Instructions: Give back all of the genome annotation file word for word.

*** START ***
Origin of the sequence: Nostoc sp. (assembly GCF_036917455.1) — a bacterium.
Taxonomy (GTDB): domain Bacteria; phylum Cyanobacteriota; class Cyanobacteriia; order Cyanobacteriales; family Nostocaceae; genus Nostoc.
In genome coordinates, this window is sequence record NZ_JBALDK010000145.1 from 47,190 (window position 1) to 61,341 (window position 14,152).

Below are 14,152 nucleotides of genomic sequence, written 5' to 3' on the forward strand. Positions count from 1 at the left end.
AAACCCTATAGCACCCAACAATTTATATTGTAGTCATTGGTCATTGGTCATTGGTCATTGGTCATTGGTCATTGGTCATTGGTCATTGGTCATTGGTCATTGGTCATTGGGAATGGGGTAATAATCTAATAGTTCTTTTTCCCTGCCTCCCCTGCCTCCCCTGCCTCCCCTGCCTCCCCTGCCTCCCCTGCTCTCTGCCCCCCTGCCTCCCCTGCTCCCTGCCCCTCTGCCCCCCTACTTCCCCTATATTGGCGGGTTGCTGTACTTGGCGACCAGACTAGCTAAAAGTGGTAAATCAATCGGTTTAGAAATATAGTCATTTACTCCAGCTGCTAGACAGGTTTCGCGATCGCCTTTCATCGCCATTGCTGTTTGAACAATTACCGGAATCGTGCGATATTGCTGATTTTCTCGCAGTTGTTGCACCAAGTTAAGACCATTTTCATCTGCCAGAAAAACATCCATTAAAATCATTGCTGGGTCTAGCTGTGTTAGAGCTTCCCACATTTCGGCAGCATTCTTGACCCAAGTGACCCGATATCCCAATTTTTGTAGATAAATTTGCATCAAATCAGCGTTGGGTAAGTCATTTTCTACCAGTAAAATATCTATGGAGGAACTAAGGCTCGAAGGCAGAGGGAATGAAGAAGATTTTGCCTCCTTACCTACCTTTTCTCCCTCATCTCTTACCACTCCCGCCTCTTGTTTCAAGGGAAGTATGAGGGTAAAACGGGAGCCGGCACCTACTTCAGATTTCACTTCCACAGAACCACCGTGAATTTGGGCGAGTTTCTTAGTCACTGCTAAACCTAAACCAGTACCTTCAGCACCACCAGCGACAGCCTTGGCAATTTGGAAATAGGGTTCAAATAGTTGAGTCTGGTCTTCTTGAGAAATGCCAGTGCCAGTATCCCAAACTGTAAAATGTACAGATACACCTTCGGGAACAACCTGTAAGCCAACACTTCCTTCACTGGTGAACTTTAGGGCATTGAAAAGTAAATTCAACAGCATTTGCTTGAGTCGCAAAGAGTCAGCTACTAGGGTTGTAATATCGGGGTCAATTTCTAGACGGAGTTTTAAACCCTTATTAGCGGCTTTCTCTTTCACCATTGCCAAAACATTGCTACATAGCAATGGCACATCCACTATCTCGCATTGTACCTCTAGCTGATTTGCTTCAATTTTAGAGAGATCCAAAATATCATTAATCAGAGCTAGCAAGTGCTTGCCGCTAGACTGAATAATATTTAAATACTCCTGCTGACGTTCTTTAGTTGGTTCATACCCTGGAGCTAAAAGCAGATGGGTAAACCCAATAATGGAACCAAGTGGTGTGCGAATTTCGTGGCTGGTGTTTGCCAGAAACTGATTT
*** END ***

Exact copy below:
Origin of the sequence: Nostoc sp. (assembly GCF_036917455.1) — a bacterium.
Taxonomy (GTDB): domain Bacteria; phylum Cyanobacteriota; class Cyanobacteriia; order Cyanobacteriales; family Nostocaceae; genus Nostoc.
In genome coordinates, this window is sequence record NZ_JBALDK010000145.1 from 47,190 (window position 1) to 61,341 (window position 14,152).

Below are 14,152 nucleotides of genomic sequence, written 5' to 3' on the forward strand. Positions count from 1 at the left end.
AAACCCTATAGCACCCAACAATTTATATTGTAGTCATTGGTCATTGGTCATTGGTCATTGGTCATTGGTCATTGGTCATTGGTCATTGGTCATTGGTCATTGGTCATTGGGAATGGGGTAATAATCTAATAGTTCTTTTTCCCTGCCTCCCCTGCCTCCCCTGCCTCCCCTGCCTCCCCTGCCTCCCCTGCTCTCTGCCCCCCTGCCTCCCCTGCTCCCTGCCCCTCTGCCCCCCTACTTCCCCTATATTGGCGGGTTGCTGTACTTGGCGACCAGACTAGCTAAAAGTGGTAAATCAATCGGTTTAGAAATATAGTCATTTACTCCAGCTGCTAGACAGGTTTCGCGATCGCCTTTCATCGCCATTGCTGTTTGAACAATTACCGGAATCGTGCGATATTGCTGATTTTCTCGCAGTTGTTGCACCAAGTTAAGACCATTTTCATCTGCCAGAAAAACATCCATTAAAATCATTGCTGGGTCTAGCTGTGTTAGAGCTTCCCACATTTCGGCAGCATTCTTGACCCAAGTGACCCGATATCCCAATTTTTGTAGATAAATTTGCATCAAATCAGCGTTGGGTAAGTCATTTTCTACCAGTAAAATATCTATGGAGGAACTAAGGCTCGAAGGCAGAGGGAATGAAGAAGATTTTGCCTCCTTACCTACCTTTTCTCCCTCATCTCTTACCACTCCCGCCTCTTGTTTCAAGGGAAGTATGAGGGTAAAACGGGAGCCGGCACCTACTTCAGATTTCACTTCCACAGAACCACCGTGAATTTGGGCGAGTTTCTTAGTCACTGCTAAACCTAAACCAGTACCTTCAGCACCACCAGCGACAGCCTTGGCAATTTGGAAATAGGGTTCAAATAGTTGAGTCTGGTCTTCTTGAGAAATGCCAGTGCCAGTATCCCAAACTGTAAAATGTACAGATACACCTTCGGGAACAACCTGTAAGCCAACACTTCCTTCACTGGTGAACTTTAGGGCATTGAAAAGTAAATTCAACAGCATTTGCTTGAGTCGCAAAGAGTCAGCTACTAGGGTTGTAATATCGGGGTCAATTTCTAGACGGAGTTTTAAACCCTTATTAGCGGCTTTCTCTTTCACCATTGCCAAAACATTGCTACATAGCAATGGCACATCCACTATCTCGCATTGTACCTCTAGCTGATTTGCTTCAATTTTAGAGAGATCCAAAATATCATTAATCAGAGCTAGCAAGTGCTTGCCGCTAGACTGAATAATATTTAAATACTCCTGCTGACGTTCTTTAGTTGGTTCATACCCTGGAGCTAAAAGCAGATGGGTAAACCCAATAATGGAACCAAGTGGTGTGCGAATTTCGTGGCTGGTGTTTGCCAGAAACTGATTT